Cameron snubs critics of his health reforms


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David Cameron will today signal his determination to press ahead with his health reforms as he stages a Downing Street summit from which critics of the plans have been excluded.

The Prime Minister, who has taken personal charge of implementing the overhaul, will make clear he believes the preparations for the changes are too advanced to be halted and patients can already see improvements.

Andrew Lansley, the Health Secretary, has faced renewed calls to scrap the Health and Social Care Bill from organisations representing doctors and nurses – as well as intense speculation he could be reshuffled out of his job. Liberal Democrat critics will try to raise the issue in an emergency motion to their spring conference next month and disquiet over the reforms has surfaced around the Cabinet table.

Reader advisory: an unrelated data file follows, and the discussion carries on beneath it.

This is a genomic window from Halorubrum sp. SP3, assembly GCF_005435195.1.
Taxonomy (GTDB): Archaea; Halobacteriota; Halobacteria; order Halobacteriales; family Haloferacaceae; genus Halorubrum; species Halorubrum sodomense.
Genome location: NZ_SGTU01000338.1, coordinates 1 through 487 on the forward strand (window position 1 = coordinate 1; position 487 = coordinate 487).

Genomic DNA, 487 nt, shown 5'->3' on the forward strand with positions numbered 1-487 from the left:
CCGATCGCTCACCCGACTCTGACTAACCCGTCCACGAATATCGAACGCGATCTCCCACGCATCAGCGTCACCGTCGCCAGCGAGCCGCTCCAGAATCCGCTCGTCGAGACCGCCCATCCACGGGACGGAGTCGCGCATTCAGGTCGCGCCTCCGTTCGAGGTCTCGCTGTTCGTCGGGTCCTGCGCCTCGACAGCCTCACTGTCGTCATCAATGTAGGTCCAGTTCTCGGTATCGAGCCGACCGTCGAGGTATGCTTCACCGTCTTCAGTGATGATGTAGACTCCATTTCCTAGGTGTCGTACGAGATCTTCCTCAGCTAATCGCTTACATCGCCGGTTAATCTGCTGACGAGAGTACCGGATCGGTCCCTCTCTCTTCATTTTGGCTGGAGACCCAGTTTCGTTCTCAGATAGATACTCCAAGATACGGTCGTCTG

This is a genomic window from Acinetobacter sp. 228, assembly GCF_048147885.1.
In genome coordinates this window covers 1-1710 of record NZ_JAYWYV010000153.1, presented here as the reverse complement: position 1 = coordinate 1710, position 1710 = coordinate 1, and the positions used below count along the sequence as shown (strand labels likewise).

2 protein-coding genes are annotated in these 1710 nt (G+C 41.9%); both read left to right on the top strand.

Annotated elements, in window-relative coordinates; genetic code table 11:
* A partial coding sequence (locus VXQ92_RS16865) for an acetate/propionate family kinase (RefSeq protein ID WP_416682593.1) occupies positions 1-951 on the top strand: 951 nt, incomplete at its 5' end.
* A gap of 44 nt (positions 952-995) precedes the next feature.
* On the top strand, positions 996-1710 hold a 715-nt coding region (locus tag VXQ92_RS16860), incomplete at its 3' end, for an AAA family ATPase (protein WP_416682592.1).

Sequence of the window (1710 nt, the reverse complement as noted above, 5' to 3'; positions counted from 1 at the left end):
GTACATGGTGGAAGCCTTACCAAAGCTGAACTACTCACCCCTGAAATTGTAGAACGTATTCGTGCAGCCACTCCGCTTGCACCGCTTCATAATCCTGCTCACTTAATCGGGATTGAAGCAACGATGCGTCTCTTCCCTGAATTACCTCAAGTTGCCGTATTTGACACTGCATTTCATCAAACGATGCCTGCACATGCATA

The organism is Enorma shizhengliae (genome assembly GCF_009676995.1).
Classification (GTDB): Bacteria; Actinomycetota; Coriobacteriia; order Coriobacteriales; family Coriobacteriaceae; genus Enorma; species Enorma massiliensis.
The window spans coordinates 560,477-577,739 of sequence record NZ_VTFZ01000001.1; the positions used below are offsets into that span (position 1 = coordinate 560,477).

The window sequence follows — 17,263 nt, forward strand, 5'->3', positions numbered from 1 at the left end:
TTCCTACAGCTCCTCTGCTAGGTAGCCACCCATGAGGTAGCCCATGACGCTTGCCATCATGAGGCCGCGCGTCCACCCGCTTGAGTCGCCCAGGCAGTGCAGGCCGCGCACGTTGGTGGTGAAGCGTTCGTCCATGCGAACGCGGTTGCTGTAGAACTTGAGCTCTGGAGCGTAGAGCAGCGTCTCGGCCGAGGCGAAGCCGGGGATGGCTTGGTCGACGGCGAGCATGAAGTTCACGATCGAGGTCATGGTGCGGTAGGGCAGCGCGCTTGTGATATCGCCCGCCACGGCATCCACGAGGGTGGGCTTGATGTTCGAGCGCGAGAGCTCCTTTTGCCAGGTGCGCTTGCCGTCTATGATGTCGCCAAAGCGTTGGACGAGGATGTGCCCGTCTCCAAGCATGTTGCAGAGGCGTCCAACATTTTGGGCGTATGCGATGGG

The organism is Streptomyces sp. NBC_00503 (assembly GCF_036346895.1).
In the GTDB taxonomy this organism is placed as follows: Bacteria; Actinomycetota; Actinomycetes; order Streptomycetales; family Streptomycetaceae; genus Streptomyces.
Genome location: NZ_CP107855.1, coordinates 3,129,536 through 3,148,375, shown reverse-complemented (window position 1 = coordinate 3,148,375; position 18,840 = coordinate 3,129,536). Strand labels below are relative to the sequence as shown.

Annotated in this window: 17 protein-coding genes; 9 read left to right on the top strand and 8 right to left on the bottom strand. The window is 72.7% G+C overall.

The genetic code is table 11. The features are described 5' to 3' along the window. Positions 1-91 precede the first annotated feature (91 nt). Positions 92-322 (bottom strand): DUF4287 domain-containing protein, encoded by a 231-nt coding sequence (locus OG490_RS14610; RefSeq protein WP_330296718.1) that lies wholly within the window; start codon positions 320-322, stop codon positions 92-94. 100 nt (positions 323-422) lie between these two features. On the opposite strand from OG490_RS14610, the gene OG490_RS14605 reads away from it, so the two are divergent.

Last night Government sources said this afternoon's session was designed to examine in detail how the reforms could be rolled out rather to discuss amending or abandoning them.

Downing Street said the guest list was a "range of national healthcare organisations and clinical commissioning groups", thought to include the NHS Confederation and family doctors who support the shake-up. However, the British Medical Association, Royal Colleges representing GPs, nursing and midwives, and health unions said they had not been invited.

Andy Burnham, the shadow Health Secretary, said: "People have strong and sincerely-held views about the risks to the NHS from the Government's reorganisation. They deserve a hearing – not to have the door of Downing Street shut in their faces."